Search results for "{{ search.query }}"

No results found for "{{search.query}}". 
View All Results

Cognitive Complexity

Cognitive Complexity is a measure of how difficult a unit of code is to intuitively understand. Unlike Cyclomatic Complexity, which determines how difficult your code will be to test, Cognitive Complexity tells you how difficult your code will be to read and understand.

Now, Code Climate can help you identify which methods are overly difficult to understand and prevent introducing them into your code.

Cognitive Complexity

The Code Climate maintainability check for Cognitive Complexity is listed as "Method Complexity".

Difference from Cyclomatic Complexity

As an example of code which is easy to understand, but difficult to test, consider this PHP example:

<?php
switch ($meal) {
    case "breakfast":
        echo "Most important meal of the day! Enjoy.";
        break;
    case "lunch":
        echo "A reasonably important meal of the day.";
        break;
    case "dinner":
        echo "Alright, rounding out your day, very nice.";
        break;
    default:
       echo "Snacking is important!";
}
?>

This code is perfectly intuitive to understand, but if you wanted to test it exhaustively, you would need to write at least four test cases. This is what we mean when we say its Cyclomatic Complexity is higher than its Cognitive Complexity.

The Idea

A method's cognitive complexity is based on a few simple rules:

  1. Code is not considered more complex when it uses shorthand that the language provides for collapsing multiple statements into one
  2. Code is considered more complex for each "break in the linear flow of the code"
  3. Code is considered more complex when "flow breaking structures are nested"

Let's break those down:

Shorthand

Let's say you're writing Ruby, and you write:

def destroy(post)
  if current_user && current_user.admin?
    post.destroy
  end
end

This uses &&, which does contribute to the method's Cognitive Complexity. If, however, you were to use the "safe navigation" operator and write:

def destroy(post)
  if current_user&.admin?
    post.destroy
  end
end

... this is a bit more intuitive, and doesn't contribute to the method's Cognitive Complexity.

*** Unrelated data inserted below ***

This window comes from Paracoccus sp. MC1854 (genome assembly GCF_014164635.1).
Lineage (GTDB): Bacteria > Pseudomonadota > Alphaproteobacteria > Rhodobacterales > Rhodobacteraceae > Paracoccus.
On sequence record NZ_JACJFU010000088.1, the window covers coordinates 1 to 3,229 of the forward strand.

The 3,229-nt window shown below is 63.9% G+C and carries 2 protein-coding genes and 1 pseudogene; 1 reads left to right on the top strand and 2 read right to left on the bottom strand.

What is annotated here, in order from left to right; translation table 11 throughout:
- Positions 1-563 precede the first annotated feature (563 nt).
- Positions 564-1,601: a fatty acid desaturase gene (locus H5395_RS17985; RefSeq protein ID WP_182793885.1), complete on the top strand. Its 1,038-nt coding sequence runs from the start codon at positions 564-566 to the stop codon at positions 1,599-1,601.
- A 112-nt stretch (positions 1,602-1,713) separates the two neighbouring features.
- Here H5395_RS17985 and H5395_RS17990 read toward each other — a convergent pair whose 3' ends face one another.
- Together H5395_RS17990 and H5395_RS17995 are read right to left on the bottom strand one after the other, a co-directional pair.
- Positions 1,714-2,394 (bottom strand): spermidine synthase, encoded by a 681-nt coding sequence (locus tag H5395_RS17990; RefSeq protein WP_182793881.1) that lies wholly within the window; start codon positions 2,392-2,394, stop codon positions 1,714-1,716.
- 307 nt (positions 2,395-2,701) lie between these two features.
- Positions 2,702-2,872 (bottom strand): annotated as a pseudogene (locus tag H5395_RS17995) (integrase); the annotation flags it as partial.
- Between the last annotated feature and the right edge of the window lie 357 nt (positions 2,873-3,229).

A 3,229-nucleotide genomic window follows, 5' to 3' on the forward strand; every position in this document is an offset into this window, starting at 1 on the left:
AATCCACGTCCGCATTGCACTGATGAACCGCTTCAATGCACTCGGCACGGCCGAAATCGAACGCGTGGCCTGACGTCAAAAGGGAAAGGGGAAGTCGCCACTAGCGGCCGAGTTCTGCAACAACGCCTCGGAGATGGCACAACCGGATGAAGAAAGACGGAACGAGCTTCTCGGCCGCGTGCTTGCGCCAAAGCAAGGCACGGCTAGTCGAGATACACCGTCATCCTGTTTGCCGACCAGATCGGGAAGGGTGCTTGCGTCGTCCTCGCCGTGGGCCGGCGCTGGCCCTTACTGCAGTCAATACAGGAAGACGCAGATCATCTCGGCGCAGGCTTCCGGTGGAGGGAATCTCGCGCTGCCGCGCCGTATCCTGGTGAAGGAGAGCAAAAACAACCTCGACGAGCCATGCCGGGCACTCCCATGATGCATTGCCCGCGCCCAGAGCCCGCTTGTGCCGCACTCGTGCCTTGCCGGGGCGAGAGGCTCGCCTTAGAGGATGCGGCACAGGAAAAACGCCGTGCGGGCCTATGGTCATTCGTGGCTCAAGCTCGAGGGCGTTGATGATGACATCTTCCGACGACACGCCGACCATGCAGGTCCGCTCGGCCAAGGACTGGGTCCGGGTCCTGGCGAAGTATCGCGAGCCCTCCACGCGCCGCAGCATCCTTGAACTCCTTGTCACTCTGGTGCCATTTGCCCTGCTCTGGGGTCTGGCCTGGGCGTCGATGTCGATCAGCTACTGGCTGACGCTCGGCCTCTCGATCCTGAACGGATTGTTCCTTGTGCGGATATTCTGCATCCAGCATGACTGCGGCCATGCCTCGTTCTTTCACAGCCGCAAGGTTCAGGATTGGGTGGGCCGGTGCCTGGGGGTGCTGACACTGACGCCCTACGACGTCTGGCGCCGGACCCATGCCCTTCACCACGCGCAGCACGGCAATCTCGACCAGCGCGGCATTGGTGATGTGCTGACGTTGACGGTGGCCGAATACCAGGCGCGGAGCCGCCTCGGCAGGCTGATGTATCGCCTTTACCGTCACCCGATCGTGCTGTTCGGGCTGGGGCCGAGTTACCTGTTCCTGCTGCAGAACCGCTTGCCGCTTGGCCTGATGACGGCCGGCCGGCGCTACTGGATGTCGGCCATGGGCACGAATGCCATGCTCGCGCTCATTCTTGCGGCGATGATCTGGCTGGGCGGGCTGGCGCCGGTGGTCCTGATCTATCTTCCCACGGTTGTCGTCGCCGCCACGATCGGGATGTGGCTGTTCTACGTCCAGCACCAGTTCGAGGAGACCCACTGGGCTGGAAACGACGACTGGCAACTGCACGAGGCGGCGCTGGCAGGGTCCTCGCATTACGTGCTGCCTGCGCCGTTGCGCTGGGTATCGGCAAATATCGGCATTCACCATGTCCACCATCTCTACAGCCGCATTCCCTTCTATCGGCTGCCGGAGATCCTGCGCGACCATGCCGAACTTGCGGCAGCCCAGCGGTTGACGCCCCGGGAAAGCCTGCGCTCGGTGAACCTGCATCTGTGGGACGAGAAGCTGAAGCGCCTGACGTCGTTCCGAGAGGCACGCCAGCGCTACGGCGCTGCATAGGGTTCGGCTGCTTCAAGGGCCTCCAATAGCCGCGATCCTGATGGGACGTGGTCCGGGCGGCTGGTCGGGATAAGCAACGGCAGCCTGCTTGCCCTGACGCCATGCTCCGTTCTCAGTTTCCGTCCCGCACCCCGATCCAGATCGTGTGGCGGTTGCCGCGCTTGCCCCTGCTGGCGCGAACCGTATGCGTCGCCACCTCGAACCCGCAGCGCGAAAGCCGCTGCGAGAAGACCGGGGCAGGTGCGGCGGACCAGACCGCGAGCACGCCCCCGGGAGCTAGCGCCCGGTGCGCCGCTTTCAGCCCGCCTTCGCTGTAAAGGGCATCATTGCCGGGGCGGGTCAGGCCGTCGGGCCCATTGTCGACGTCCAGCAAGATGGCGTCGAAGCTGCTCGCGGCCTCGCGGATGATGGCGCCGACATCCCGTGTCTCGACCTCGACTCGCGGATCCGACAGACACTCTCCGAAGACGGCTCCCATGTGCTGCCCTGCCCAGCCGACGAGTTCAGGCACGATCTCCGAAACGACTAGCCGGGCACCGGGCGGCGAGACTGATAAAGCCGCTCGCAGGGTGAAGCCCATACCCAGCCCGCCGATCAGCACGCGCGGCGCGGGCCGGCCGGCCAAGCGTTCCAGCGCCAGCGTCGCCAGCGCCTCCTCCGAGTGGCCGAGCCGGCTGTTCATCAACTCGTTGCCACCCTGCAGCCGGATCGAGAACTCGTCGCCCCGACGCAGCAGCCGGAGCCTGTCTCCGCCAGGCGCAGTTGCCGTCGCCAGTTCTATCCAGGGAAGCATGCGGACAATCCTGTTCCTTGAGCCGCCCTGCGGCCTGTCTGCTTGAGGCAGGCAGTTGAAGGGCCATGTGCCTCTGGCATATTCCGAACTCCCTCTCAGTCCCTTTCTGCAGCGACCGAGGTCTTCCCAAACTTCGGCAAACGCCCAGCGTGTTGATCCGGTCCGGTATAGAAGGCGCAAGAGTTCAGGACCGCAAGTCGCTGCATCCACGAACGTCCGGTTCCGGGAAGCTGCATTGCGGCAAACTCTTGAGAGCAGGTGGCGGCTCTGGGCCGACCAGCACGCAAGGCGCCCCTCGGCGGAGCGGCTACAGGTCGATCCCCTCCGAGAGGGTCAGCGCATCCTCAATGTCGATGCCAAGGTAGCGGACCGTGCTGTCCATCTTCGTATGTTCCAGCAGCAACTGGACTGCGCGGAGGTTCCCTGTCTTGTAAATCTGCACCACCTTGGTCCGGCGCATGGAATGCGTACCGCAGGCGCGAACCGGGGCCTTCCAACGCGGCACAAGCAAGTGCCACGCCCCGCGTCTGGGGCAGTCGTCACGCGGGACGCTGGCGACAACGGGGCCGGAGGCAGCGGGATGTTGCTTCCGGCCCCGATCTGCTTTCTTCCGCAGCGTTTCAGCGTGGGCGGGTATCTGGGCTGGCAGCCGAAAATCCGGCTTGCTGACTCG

Breaks in flow

When a method's logic flows from top to bottom, it is very easy to understand. Take this JavaScript snippet for example:

function count(a, b, c) {
  var total = 0;

  total += a;
  total += b;
  total += c;
  
  return total;
}

It flows from top to bottom with no breaks. Compare to this alternative implementation:

function count(a, b, c) {
  var total = 0;
  var nums = [a, b, c];
  
  for (var i = 0; i < nums.length; i++) {
    total += nums[i];
  }
  
  return total;
}

The for loop changes the function so it no longer flows directly from top to bottom, but now loops in circles a few times in the middle, which contributes to the Cognitive Complexity for the reader. It's a small thing, but it adds up.

Other examples of breaks in flow:

  • loops
  • conditionals
  • catching/rescuing exceptions
  • switch or case statements
  • sequences of logical operators (e.g. a || b && c || d)
  • recursion
  • jumps to labels

Nesting

The more deeply-nested your code gets, the harder it can be to reason about. This line of Java is pretty straight-forward:

if (env.debugMode()) {
  System.out.println("Hello, world!");
}

But when you're nested within multiple layers of conditionals or loops, a simple conditional isn't just a simple conditional, and leads to a greater Cognitive Complexity.

Here's the same conditional, in a totally different context:

while(theWorldTurns) {
  if(isMorning) {
    try {
      if (env.debugMode()) {
        System.out.println("Hello, world!");
      }
    } catch (BadDay e) {
      System.out.println("Yikes!");
    }
  }
}

In this example, the same conditional adds more complexity. Context matters.

The following count as nesting:

  • conditionals
  • loops
  • try/catch blocks

Further reading

Please see the Cognitive Complexity: A new way of measuring understandability white paper by G. Ann Campbell for further detail and many examples.

Cognitive Complexity